In 2014, I quit my corporate job to travel. I went to four countries and came back home nine months later jet lagged and fifteen pounds heavier. Upon returning, I met up with friends who had mixed reactions from “you’re so cool” to “so what now?” The first statement was easily acknowledged with modesty, plus key chains and ref magnets. But the second was greeted with a thought that I never expected to come full circle with.
My reason for quitting my job to travel was not only to enjoy life but to also get out of my reality of working 9-5 and generally living in Manila for more than a decade. With all the hair-loss deadlines and pesky bus drivers, I wanted change, so I felt that I had to get out.
When I traveled, I initially felt that I made the right decision, because after months of learning new cultures, meeting people from different countries, getting chased by tuktuk drivers, and witnessing extraordinary sunsets, I became happier and reinvigorated. But what surprised me was that those months outside Manila also made me realize that no matter how bad it sometimes seem, such as waking up to the horrid scent of the Pasig River, breathing jeepney exhaust, or even dealing with honchos who know nothing but rendering overtime and pocketing money, there is indeed, no place like home.
You see, I perceived traveling to be a break from my reality, something that makes me think that there’s a better world outside Manila. And it’s partly true because if I want to see ostentatious temples, I don’t go to Quiapo; I go to Thailand. If I want to do yoga, I go to Bali.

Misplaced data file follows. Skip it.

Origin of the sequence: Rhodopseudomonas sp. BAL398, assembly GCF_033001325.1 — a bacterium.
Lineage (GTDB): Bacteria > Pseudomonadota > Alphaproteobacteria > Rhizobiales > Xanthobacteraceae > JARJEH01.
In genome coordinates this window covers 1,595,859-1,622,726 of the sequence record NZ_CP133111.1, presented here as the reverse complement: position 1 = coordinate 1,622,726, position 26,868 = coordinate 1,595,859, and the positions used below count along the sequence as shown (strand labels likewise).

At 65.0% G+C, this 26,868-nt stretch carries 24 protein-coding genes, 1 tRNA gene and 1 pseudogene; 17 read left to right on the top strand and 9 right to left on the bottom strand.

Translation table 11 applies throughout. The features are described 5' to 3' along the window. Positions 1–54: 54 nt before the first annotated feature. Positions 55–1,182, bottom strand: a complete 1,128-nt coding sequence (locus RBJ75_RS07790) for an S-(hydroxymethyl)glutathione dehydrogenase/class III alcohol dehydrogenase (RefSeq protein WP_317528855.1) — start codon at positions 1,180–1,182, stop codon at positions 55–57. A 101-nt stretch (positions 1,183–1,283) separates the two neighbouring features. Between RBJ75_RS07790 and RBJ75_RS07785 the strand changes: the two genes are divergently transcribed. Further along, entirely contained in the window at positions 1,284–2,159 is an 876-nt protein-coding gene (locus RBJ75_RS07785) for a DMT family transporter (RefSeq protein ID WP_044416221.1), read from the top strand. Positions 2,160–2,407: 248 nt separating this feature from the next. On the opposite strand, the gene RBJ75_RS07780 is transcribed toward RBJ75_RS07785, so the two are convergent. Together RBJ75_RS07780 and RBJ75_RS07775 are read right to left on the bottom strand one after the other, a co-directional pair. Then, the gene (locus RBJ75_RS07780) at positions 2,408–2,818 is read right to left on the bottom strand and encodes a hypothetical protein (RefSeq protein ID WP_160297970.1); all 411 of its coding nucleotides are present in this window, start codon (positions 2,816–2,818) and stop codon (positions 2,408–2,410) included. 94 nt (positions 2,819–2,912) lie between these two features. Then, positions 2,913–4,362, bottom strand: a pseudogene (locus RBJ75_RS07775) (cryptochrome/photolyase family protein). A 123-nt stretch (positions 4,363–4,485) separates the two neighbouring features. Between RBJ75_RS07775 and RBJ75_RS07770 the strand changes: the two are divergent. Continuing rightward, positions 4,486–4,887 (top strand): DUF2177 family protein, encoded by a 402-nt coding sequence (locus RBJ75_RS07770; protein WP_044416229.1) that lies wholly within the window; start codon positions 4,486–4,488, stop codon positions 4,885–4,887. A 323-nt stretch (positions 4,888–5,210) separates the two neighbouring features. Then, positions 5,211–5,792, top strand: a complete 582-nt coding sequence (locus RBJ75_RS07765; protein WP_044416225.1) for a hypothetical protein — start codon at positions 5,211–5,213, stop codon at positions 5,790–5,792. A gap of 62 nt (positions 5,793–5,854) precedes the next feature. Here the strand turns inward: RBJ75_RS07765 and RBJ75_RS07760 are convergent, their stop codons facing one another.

But I also saw traveling as an escape.
I can’t deny that traveling made me see things that others have yet to see and experience moments that are too rare to grasp when you simply follow a daily routine. But in the end, it all comes back to the question of “so what now”.
What really happens when one comes back home after traveling? What happens when it’s all over and reality knocks once again on the front door? Will traveling extinguish the fire of all problems that stems from my 9-5 job and living in Manila? Will it really give me the inner peace I’ve been longing for?
The great travel writer Pico Iyer always talks about living in the moment, traveling not far but appreciating what we have right in front of us. In his book, The Art of Stillness, he says, “You can go on vacation to Paris or Hawaii or New Orleans three months from now, and you will have a tremendous time, I’m sure. But if you want to come back feeling new, alive, full of fresh hope and in love with the world, I think the place to visit may be nowhere.”
The truth is, traveling doesn’t really change anything. It doesn’t solve problems, it doesn’t make things easier, and it doesn’t paint life with unicorns and candy-sprinkled donuts. But one thing’s for sure: it awakens new perspectives. Old habits never die, but when we see the world with new eyes, we become appreciative of everything and what we have at the moment.
We are sleeping giants. Traveling just wakes us up.
It has been three years since I quit my job to travel. But people still ask me if I’m willing to try it again, to be out there and experience freedom. All I know is, freedom is within reach. It is within me and I feel it amid the passing jeepneys and the grind of the city. Most of all, I feel it despite the fact that a few hours from now, I’ll be putting on my corporate badge for my 9-5 job.
I certainly don’t know when I’ll be traveling again, when I’ll be out there gallivanting with my backpack and discovering new places. But one thing’s for sure: I love this moment. And I have to thank traveling for every bit of it.